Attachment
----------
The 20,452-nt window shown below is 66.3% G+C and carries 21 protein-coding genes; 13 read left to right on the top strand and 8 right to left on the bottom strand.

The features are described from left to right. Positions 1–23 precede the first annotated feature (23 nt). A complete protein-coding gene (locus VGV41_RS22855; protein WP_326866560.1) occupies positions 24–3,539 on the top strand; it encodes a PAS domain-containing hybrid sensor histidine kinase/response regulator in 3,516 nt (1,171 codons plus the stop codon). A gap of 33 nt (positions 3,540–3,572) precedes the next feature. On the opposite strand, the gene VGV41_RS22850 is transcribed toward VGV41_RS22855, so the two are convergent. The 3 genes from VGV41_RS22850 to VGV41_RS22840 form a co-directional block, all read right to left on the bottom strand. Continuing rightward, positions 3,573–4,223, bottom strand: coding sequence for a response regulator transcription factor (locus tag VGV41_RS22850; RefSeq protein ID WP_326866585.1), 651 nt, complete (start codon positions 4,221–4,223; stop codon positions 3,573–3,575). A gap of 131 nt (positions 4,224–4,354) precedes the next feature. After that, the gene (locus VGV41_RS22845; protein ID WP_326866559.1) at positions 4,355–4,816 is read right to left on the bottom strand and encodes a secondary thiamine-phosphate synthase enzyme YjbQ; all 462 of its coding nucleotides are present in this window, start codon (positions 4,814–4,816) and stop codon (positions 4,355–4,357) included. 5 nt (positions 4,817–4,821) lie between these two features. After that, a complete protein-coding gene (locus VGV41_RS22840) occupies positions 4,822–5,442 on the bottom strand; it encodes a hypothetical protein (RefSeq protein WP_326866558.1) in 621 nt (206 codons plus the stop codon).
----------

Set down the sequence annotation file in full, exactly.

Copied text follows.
The 20,452-nt window shown below is 66.3% G+C and carries 21 protein-coding genes; 13 read left to right on the top strand and 8 right to left on the bottom strand.

The features are described from left to right. Positions 1–23 precede the first annotated feature (23 nt). A complete protein-coding gene (locus VGV41_RS22855; protein WP_326866560.1) occupies positions 24–3,539 on the top strand; it encodes a PAS domain-containing hybrid sensor histidine kinase/response regulator in 3,516 nt (1,171 codons plus the stop codon). A gap of 33 nt (positions 3,540–3,572) precedes the next feature. On the opposite strand, the gene VGV41_RS22850 is transcribed toward VGV41_RS22855, so the two are convergent. The 3 genes from VGV41_RS22850 to VGV41_RS22840 form a co-directional block, all read right to left on the bottom strand. Continuing rightward, positions 3,573–4,223, bottom strand: coding sequence for a response regulator transcription factor (locus tag VGV41_RS22850; RefSeq protein ID WP_326866585.1), 651 nt, complete (start codon positions 4,221–4,223; stop codon positions 3,573–3,575). A gap of 131 nt (positions 4,224–4,354) precedes the next feature. After that, the gene (locus VGV41_RS22845; protein ID WP_326866559.1) at positions 4,355–4,816 is read right to left on the bottom strand and encodes a secondary thiamine-phosphate synthase enzyme YjbQ; all 462 of its coding nucleotides are present in this window, start codon (positions 4,814–4,816) and stop codon (positions 4,355–4,357) included. 5 nt (positions 4,817–4,821) lie between these two features. After that, a complete protein-coding gene (locus VGV41_RS22840) occupies positions 4,822–5,442 on the bottom strand; it encodes a hypothetical protein (RefSeq protein WP_326866558.1) in 621 nt (206 codons plus the stop codon).